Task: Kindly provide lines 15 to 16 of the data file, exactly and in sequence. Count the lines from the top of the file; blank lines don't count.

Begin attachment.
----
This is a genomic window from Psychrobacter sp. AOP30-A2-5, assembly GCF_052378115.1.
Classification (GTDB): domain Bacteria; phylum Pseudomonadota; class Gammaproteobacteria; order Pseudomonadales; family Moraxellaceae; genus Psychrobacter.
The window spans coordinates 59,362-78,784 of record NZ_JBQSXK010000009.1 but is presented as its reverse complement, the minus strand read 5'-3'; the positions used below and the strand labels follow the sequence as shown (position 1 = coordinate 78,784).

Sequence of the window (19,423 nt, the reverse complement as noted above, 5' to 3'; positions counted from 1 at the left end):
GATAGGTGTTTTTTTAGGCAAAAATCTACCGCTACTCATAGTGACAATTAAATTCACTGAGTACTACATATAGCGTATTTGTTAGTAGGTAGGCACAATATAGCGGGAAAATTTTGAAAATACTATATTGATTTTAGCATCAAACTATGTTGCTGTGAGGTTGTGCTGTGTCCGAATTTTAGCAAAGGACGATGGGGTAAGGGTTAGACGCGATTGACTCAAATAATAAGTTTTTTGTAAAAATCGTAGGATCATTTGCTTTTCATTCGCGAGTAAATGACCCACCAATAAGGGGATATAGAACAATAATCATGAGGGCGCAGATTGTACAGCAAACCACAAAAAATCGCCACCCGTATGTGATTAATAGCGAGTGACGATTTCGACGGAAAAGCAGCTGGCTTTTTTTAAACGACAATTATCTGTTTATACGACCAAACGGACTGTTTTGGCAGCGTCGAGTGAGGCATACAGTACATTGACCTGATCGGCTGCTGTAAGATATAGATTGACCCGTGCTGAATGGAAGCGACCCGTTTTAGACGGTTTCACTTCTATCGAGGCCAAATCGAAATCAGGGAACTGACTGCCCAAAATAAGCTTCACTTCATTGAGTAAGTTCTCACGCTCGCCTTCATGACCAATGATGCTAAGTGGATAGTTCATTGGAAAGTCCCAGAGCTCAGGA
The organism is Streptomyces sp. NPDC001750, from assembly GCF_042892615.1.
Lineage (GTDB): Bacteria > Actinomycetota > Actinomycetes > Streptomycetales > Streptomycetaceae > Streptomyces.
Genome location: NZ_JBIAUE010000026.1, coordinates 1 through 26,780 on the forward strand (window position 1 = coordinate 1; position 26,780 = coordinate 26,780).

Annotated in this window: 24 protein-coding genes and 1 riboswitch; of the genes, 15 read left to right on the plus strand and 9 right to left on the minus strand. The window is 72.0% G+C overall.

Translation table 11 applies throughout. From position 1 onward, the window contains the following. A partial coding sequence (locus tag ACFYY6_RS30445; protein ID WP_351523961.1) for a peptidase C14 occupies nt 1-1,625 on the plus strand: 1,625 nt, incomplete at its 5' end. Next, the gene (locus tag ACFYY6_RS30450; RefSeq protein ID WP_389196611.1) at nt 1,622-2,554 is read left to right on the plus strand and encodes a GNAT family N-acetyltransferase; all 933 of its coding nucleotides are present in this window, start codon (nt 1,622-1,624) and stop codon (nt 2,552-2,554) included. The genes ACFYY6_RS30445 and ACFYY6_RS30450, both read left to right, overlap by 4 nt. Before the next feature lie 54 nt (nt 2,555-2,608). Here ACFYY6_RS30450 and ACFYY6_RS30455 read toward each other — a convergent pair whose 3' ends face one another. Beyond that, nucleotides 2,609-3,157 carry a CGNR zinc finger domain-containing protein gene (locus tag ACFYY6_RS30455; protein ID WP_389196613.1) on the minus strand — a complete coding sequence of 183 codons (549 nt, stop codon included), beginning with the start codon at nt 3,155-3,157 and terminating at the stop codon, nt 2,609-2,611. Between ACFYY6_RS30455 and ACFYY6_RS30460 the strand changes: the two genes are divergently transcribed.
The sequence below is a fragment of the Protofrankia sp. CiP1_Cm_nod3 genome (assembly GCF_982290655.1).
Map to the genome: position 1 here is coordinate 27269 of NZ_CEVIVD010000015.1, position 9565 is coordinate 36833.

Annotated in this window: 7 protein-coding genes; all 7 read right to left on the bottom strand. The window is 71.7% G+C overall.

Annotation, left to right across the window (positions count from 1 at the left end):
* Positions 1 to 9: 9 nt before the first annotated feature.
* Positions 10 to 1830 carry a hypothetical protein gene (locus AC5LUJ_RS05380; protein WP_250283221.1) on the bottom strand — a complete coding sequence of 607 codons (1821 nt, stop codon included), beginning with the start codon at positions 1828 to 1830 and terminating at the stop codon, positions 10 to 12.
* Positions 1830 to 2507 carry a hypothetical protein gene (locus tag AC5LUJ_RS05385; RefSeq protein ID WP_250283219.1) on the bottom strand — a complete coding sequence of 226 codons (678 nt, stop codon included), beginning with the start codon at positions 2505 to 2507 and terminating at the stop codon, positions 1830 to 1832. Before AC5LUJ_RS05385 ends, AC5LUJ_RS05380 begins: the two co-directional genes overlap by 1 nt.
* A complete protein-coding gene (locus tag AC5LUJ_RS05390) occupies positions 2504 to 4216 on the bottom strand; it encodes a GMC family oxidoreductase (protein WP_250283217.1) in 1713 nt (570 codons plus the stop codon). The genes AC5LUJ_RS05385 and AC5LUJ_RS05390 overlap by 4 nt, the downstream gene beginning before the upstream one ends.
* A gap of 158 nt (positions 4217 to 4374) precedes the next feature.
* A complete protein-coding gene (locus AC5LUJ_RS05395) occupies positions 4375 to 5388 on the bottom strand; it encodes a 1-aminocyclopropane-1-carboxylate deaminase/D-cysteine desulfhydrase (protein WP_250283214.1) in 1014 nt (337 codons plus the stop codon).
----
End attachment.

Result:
* Positions 1 to 9: 9 nt before the first annotated feature.
* Positions 10 to 1830 carry a hypothetical protein gene (locus AC5LUJ_RS05380; protein WP_250283221.1) on the bottom strand — a complete coding sequence of 607 codons (1821 nt, stop codon included), beginning with the start codon at positions 1828 to 1830 and terminating at the stop codon, positions 10 to 12.